Notice of Appeal Decision

Posted on Friday December 14, 2018 at 10:18AM

This is to notify you that an appeal against Development Permit No. 049-18 with regards to the following:

Development Permit No: 049-18

Land Description: NW 34-53-18 W4

Proposal: Licensed Medical Cannabis Facility

Applicant: Gaia Bio-Pharmaecuticals Incorporated

December 3, 2018, and the decision of the SUBDIVISION & DEVELOPMENT APPEAL BOARD with regard to the appeal is as follows:

Background Facts
The appeal to the SDAB occurred as a result of a deemed refusal by the Development Authority and was properly before the SDAB for consideration under the provisions of s. 686(1) (a) (I) (B) of the Municipal Government Act

The purpose of the hearing was to gather evidence and information from involved and concerned parties in order to give the Board Members sufficient information to make an informed decision on the appeal of this development.

Staff Report

The Director, Planning and Community Services presented the staff report that stated that Lamont County has followed the proper protocols to receive this development per-mit for a facility to grow medical marijuana. Further, the Director, Planning and Com-munity Services submitted to the Board the proposed use qualified as Intensive Agricul-ture, a discretionary use in the Agricultural (A) District under the Land Use Bylaw.

Applicant’s Submissions
The Applicant advised they had selected these lands as the most economic lands availa-ble. They hold an option to buy and they have the consent of the owner for their pro-posal. Further, their operation will employ Sea Cans for the grow operations which will be contained within a 10,000 sq. ft., 34 ft. high Sprung structure. Thus, being entirely self-contained, they believe the proposed use will have minimal impact on their neigh-bors. Their plans is to initially employ 5 persons, which could grow to 50 employment opportunities when they reach their eventual objective of over 100,000 sq. ft. of opera-tions. They recognize this would require additional development permit applications being made.

The Applicant has attempted to seek local support, holding an initial meeting in a neighbouring farmhouse of an affected party with a number of the affected neighbour-ing landowners. Further, they advertised and held a public meeting to explain their pro-posal and seek local support.

Recognizing the opposition from affected parties, the Applicant advised that, if ap-proved, they would accept a condition barring expansion beyond the initial proposal for a 10,000 sq. ft. structure on these lands.

Affected Parties’ Submissions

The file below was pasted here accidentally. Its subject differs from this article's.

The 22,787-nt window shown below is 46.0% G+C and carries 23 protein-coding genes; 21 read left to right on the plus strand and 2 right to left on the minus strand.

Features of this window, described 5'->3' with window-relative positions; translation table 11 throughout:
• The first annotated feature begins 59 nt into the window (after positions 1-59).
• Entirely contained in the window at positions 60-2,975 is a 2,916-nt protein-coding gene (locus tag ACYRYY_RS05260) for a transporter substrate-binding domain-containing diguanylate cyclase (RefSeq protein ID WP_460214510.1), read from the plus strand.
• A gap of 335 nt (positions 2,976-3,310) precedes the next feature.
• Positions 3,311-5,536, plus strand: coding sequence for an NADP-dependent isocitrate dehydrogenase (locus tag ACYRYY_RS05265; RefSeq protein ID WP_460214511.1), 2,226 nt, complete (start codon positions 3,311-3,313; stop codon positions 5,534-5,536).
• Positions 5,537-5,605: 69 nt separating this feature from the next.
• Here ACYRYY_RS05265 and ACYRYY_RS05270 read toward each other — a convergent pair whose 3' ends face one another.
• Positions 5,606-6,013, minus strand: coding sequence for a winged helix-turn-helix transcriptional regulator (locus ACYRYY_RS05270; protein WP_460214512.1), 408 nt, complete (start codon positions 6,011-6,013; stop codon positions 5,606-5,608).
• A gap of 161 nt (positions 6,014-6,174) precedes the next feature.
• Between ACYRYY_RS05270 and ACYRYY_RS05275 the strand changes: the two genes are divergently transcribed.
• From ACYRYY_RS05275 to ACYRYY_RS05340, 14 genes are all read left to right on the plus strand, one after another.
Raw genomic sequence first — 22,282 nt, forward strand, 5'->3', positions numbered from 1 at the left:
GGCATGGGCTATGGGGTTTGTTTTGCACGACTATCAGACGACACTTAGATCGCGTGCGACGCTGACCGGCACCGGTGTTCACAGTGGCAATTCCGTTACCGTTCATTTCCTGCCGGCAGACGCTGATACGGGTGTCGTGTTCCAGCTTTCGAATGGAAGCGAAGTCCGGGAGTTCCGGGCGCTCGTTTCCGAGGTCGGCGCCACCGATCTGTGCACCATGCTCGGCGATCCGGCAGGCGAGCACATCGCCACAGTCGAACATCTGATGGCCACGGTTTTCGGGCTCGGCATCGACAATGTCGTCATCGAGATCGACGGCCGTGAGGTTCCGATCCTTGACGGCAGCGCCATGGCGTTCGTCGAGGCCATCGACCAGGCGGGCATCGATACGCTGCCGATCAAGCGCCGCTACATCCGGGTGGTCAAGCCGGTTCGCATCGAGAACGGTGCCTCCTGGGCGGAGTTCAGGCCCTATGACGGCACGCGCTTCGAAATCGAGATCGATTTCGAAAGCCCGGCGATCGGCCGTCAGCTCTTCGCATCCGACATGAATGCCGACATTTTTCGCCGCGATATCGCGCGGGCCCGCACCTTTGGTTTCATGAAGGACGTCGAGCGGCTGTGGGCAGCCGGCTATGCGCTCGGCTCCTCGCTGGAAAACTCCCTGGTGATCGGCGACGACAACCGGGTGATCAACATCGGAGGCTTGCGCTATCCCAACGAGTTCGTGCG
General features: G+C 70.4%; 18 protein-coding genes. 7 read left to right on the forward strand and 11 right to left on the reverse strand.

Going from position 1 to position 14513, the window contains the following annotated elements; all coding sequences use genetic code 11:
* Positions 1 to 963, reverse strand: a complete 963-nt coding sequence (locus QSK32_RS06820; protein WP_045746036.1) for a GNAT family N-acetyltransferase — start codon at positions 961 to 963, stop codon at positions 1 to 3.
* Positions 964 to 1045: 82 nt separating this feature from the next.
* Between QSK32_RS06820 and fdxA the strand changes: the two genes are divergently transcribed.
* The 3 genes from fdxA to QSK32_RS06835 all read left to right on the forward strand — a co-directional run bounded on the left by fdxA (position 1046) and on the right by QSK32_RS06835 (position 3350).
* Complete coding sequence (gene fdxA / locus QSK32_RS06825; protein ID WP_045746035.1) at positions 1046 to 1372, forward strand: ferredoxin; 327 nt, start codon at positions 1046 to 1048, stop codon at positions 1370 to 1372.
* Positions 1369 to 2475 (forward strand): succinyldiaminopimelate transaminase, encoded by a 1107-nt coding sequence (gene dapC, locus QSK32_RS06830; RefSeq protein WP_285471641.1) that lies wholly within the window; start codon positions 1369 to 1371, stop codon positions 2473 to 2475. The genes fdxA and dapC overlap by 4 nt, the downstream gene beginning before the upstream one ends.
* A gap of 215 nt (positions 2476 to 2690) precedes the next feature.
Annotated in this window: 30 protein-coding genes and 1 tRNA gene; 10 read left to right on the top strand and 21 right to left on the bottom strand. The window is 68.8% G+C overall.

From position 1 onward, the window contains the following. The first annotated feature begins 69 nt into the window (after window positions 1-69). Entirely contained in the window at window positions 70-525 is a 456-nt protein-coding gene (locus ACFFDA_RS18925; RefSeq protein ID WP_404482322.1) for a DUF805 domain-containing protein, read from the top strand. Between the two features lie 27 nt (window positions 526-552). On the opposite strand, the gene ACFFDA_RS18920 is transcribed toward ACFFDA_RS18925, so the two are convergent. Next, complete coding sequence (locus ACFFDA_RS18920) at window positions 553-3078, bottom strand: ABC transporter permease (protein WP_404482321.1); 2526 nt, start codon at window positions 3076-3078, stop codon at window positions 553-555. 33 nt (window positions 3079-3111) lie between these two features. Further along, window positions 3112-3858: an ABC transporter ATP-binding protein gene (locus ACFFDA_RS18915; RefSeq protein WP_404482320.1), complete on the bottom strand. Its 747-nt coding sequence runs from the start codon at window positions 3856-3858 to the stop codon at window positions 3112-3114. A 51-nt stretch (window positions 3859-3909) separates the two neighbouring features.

A large number of affected parties, including neighbouring landowners within an ap-proximately 4 mile area, attended the hearing and 12 of these parties spoke on behalf of all. Additionally, petitions were presented signed by what was demonstrated to be the great majority of landowners within the area around the proposed development. Their objections were not specific to the product of the operation, but to its location in their farming neighbourhood. They argued that these lands are rated as 80% class 2 soils, which Alberta Agriculture rates as some of the best soil in the province. The proposed operation doesn’t use the soils as it is entirely self-contained. There are wetlands locat-ed on these lands and no study has been done as to the impact on them. As such, they believe the proposed use to be properly characterized as a commercial or industrial use that does not belong in their farming area.

These parties also objected to the height of the structure being an eyesore and nuisance to the immediate neighbours. They expressed concerns over the proposed lighting, a possible increase in crime with slow response times from the RCMP, water use and smell from the operations.

They also objected to the proposed development on the ground the commencement of an operation employing potentially 50 people has done no survey of the wetlands located upon the subject land nor a geotechnical study as to these lands, the effect of runoff from such large structures, nor any traffic impact analysis of the addition of 200 or more vehicles that will run over these gravel roads that are noticeably soft, even im-passible at times, in the spring.

As well, the affected parties objected to this type of operation being included as a dis-cretionary use in an agricultural area without it being subject to a public process first to consider if specific regulation was more appropriate.

Upon hearing the evidence and argument presented at the hearing, and considering the written submissions received during and in advance of the hearing, the Board denies the application and refuses the appeal for the following reasons